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by Kirsteen Paterson
31 October 2023
Death rates for Scotland’s most deprived areas twice as high as for most affluent

Govanhill, Glasgow, is an area of multiple deprivation. Image: Iain Masterton/Alamy

Death rates for Scotland’s most deprived areas twice as high as for most affluent

Deaths rates in Scotland’s most deprived communities are almost twice as high as in the wealthiest, official figures show. 

A new report from National Records of Scotland (NRS) shows the gap is almost 16 times wider for deaths linked to drug misuse. The gap between the most and least deprived communities is four times as large for alochol-related deaths and twice as big for suicides.

Overall life expectancy has improved over the last four decades. 

However, improvements have stalled in the last ten years and have recently begun to reverse. 

The Scotland’s Population report for 2022 records Covid as a major cause of the recent fall in life expectancy. 

However, increases in deaths by drugs, dementia, Alzheimer’s and a slowdown in the decrease in coronary heart disease deaths have all been found to have contributed to the stalling in life expectancy improvements. 

Julie Ramsay, head of demographic statistics at NRS, said: “2022 saw the largest year-on-year decrease in drug misuse deaths on record but it was still 3.7 times as high as it was in 2000. 

“People in the most deprived areas were almost 16 times as likely to die from drug misuse as those in the least deprived.” 

The report also shows that there are now more people aged 65 and over than those under 15. 

Fertility is now at the lowest recorded level and is one of the lowest in Europe. 

Life expectancy was 80.7 years for women and 76.5 years for men in 2020-22, dropping by 5.7 weeks and three weeks on the 2019-21 figures.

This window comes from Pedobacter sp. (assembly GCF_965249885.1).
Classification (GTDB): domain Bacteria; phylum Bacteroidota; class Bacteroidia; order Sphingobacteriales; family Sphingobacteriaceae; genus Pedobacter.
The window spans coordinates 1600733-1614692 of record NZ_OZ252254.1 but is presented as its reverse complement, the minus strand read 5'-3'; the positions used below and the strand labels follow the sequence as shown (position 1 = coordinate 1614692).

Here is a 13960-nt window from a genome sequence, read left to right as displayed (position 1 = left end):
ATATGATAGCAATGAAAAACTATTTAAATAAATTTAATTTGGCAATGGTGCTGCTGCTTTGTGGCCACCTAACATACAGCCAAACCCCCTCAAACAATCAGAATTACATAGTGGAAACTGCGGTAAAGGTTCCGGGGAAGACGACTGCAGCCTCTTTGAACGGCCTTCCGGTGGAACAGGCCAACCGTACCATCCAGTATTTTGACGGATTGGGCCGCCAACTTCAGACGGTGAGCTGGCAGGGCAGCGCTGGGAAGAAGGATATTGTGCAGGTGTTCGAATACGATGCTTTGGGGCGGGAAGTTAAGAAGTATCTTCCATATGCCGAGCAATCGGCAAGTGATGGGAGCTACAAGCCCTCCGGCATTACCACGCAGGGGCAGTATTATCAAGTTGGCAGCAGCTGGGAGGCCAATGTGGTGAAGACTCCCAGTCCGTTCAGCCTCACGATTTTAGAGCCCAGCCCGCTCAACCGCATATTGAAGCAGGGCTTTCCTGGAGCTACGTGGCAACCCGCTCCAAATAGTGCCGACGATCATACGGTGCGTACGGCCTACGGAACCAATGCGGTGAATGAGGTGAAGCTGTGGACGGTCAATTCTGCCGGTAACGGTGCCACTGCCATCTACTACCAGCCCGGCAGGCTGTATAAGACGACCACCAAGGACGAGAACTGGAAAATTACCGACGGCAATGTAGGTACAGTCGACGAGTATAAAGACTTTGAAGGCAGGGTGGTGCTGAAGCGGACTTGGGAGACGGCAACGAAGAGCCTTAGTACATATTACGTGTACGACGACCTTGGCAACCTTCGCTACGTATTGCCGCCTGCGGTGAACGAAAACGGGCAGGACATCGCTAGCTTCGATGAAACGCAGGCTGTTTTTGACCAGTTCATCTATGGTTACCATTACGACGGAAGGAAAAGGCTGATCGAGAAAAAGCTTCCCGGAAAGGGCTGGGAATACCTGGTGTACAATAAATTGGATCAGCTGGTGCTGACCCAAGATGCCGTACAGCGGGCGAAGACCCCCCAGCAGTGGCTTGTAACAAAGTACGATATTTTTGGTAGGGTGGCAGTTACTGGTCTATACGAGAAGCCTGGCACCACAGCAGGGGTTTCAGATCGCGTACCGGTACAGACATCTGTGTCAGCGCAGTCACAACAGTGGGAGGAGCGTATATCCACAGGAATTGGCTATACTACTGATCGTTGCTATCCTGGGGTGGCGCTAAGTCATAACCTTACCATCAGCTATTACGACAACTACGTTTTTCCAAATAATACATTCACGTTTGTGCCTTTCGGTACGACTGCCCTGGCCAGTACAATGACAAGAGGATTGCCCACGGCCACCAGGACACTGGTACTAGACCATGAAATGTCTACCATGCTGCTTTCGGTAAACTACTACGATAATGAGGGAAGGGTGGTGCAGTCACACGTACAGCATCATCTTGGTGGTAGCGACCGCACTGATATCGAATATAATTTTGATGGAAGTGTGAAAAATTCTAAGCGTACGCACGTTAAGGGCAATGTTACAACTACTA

The Scottish Government will publish a two-year delivery plan for its new dementia strategy in early 2024.

Labour health spokesperson Jackie Baillie blamed “political decisions made by the SNP”. She said: “It is simply wrong that those from the most deprived areas are more likely to die early.

“Only by tackling Scotland's drug crisis head-on and rebuilding our NHS can we begin to lessen the shocking levels of inequality that have grown under the SNP.”

Dr Sandesh Gulhane, Tory shadow health secretary, said: “This report must be an urgent wake-up call for health secretary Michael Matheson and the SNP government. They need to get a grip on the public health crisis engulfing our deprived communities in particular, and stop death rates spiralling out of control.”

Drugs and Alcohol Policy Minister Elena Whitham said: “My thoughts and condolences are with all those who have lost a loved one.  

“Scotland’s communities experience health, quality of life and even life expectancy differently across our society. We will continue to work with our partners, including Public Health Scotland and National Records of Scotland, to understand what is needed at a national and regional level to support local, preventative action to drive improvements in population health and to tackle inequalities.”

She went on: “Through our £20m national mission on drugs, which has helped support more than 300 grassroots projects, we are doing everything within our powers to tackle drug deaths and the total  drugs and alcohol budget has increased again to £161.6m in 2023-24. We will also increase our focus on a whole-government approach.”

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